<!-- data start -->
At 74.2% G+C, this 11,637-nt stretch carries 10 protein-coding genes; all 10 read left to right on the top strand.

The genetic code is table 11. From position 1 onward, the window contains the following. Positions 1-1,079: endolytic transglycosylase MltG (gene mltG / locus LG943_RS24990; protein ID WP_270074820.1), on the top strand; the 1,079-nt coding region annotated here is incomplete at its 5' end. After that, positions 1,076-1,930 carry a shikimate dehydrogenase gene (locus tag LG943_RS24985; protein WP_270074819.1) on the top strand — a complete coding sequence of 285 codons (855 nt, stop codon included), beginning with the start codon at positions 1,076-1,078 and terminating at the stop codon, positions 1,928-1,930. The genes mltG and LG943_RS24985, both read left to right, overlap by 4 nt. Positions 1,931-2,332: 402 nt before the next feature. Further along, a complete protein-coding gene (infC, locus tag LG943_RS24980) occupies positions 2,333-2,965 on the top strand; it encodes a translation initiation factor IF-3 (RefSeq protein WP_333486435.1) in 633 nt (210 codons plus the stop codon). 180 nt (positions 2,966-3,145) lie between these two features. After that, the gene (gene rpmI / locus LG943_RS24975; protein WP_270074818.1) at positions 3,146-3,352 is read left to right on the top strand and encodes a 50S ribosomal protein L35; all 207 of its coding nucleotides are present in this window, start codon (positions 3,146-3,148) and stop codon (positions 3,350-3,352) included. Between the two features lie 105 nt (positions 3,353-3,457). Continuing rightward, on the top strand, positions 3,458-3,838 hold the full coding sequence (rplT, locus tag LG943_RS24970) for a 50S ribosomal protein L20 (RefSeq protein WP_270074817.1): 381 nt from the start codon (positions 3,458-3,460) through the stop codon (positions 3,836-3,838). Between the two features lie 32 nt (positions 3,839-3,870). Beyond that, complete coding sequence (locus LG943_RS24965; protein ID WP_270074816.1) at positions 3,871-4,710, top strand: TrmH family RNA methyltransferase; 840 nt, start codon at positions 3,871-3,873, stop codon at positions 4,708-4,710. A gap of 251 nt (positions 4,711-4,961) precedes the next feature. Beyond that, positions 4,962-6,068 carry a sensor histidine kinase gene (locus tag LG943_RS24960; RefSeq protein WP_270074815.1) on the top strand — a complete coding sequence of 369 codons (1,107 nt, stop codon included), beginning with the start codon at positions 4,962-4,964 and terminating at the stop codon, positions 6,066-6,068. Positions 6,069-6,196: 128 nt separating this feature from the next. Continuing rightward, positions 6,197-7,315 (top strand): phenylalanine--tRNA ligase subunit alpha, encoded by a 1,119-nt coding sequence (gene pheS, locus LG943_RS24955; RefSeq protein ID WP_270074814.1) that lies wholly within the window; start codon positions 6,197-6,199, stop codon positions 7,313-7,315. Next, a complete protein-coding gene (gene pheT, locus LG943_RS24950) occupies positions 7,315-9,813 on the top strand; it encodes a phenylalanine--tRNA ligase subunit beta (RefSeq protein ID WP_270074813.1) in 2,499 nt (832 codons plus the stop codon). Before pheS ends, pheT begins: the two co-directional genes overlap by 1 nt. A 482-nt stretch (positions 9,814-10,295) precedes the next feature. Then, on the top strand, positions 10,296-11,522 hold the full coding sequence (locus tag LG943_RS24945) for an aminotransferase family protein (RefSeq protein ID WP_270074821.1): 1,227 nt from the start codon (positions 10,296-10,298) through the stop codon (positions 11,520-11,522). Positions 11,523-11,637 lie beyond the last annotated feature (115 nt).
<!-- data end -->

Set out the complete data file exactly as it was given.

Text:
At 74.2% G+C, this 11,637-nt stretch carries 10 protein-coding genes; all 10 read left to right on the top strand.

The genetic code is table 11. From position 1 onward, the window contains the following. Positions 1-1,079: endolytic transglycosylase MltG (gene mltG / locus LG943_RS24990; protein ID WP_270074820.1), on the top strand; the 1,079-nt coding region annotated here is incomplete at its 5' end. After that, positions 1,076-1,930 carry a shikimate dehydrogenase gene (locus tag LG943_RS24985; protein WP_270074819.1) on the top strand — a complete coding sequence of 285 codons (855 nt, stop codon included), beginning with the start codon at positions 1,076-1,078 and terminating at the stop codon, positions 1,928-1,930. The genes mltG and LG943_RS24985, both read left to right, overlap by 4 nt. Positions 1,931-2,332: 402 nt before the next feature. Further along, a complete protein-coding gene (infC, locus tag LG943_RS24980) occupies positions 2,333-2,965 on the top strand; it encodes a translation initiation factor IF-3 (RefSeq protein WP_333486435.1) in 633 nt (210 codons plus the stop codon). 180 nt (positions 2,966-3,145) lie between these two features. After that, the gene (gene rpmI / locus LG943_RS24975; protein WP_270074818.1) at positions 3,146-3,352 is read left to right on the top strand and encodes a 50S ribosomal protein L35; all 207 of its coding nucleotides are present in this window, start codon (positions 3,146-3,148) and stop codon (positions 3,350-3,352) included. Between the two features lie 105 nt (positions 3,353-3,457). Continuing rightward, on the top strand, positions 3,458-3,838 hold the full coding sequence (rplT, locus tag LG943_RS24970) for a 50S ribosomal protein L20 (RefSeq protein WP_270074817.1): 381 nt from the start codon (positions 3,458-3,460) through the stop codon (positions 3,836-3,838). Between the two features lie 32 nt (positions 3,839-3,870). Beyond that, complete coding sequence (locus LG943_RS24965; protein ID WP_270074816.1) at positions 3,871-4,710, top strand: TrmH family RNA methyltransferase; 840 nt, start codon at positions 3,871-3,873, stop codon at positions 4,708-4,710. A gap of 251 nt (positions 4,711-4,961) precedes the next feature. Beyond that, positions 4,962-6,068 carry a sensor histidine kinase gene (locus tag LG943_RS24960; RefSeq protein WP_270074815.1) on the top strand — a complete coding sequence of 369 codons (1,107 nt, stop codon included), beginning with the start codon at positions 4,962-4,964 and terminating at the stop codon, positions 6,066-6,068. Positions 6,069-6,196: 128 nt separating this feature from the next. Continuing rightward, positions 6,197-7,315 (top strand): phenylalanine--tRNA ligase subunit alpha, encoded by a 1,119-nt coding sequence (gene pheS, locus LG943_RS24955; RefSeq protein ID WP_270074814.1) that lies wholly within the window; start codon positions 6,197-6,199, stop codon positions 7,313-7,315. Next, a complete protein-coding gene (gene pheT, locus LG943_RS24950) occupies positions 7,315-9,813 on the top strand; it encodes a phenylalanine--tRNA ligase subunit beta (RefSeq protein ID WP_270074813.1) in 2,499 nt (832 codons plus the stop codon). Before pheS ends, pheT begins: the two co-directional genes overlap by 1 nt. A 482-nt stretch (positions 9,814-10,295) precedes the next feature. Then, on the top strand, positions 10,296-11,522 hold the full coding sequence (locus tag LG943_RS24945) for an aminotransferase family protein (RefSeq protein ID WP_270074821.1): 1,227 nt from the start codon (positions 10,296-10,298) through the stop codon (positions 11,520-11,522). Positions 11,523-11,637 lie beyond the last annotated feature (115 nt).